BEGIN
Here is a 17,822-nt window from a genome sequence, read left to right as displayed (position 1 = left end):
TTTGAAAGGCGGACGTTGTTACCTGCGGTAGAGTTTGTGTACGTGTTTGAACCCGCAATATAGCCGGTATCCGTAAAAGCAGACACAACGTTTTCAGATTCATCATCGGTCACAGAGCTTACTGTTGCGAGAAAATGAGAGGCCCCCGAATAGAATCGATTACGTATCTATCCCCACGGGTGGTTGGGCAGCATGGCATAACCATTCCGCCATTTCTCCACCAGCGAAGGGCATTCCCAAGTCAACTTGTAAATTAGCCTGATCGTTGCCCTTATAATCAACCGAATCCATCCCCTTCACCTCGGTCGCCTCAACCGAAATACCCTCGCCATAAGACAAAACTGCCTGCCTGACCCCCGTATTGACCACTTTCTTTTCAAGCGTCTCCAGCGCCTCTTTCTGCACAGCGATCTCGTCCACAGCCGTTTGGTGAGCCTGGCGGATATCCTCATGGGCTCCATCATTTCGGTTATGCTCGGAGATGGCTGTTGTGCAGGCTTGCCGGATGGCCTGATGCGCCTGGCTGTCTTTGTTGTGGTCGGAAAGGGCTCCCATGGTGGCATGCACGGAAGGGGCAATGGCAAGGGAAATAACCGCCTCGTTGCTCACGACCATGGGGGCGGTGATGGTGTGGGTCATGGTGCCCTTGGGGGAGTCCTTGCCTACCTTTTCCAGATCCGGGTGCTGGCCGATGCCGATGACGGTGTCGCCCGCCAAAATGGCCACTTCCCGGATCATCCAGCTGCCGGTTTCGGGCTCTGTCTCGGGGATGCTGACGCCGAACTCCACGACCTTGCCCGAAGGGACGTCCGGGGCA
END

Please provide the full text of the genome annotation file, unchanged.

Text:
Here is a 17,822-nt window from a genome sequence, read left to right as displayed (position 1 = left end):
TTTGAAAGGCGGACGTTGTTACCTGCGGTAGAGTTTGTGTACGTGTTTGAACCCGCAATATAGCCGGTATCCGTAAAAGCAGACACAACGTTTTCAGATTCATCATCGGTCACAGAGCTTACTGTTGCGAGAAAATGAGAGGCCCCCGAATAGAATCGATTACGTATCTATCCCCACGGGTGGTTGGGCAGCATGGCATAACCATTCCGCCATTTCTCCACCAGCGAAGGGCATTCCCAAGTCAACTTGTAAATTAGCCTGATCGTTGCCCTTATAATCAACCGAATCCATCCCCTTCACCTCGGTCGCCTCAACCGAAATACCCTCGCCATAAGACAAAACTGCCTGCCTGACCCCCGTATTGACCACTTTCTTTTCAAGCGTCTCCAGCGCCTCTTTCTGCACAGCGATCTCGTCCACAGCCGTTTGGTGAGCCTGGCGGATATCCTCATGGGCTCCATCATTTCGGTTATGCTCGGAGATGGCTGTTGTGCAGGCTTGCCGGATGGCCTGATGCGCCTGGCTGTCTTTGTTGTGGTCGGAAAGGGCTCCCATGGTGGCATGCACGGAAGGGGCAATGGCAAGGGAAATAACCGCCTCGTTGCTCACGACCATGGGGGCGGTGATGGTGTGGGTCATGGTGCCCTTGGGGGAGTCCTTGCCTACCTTTTCCAGATCCGGGTGCTGGCCGATGCCGATGACGGTGTCGCCCGCCAAAATGGCCACTTCCCGGATCATCCAGCTGCCGGTTTCGGGCTCTGTCTCGGGGATGCTGACGCCGAACTCCACGACCTTGCCCGAAGGGACGTCCGGGGCA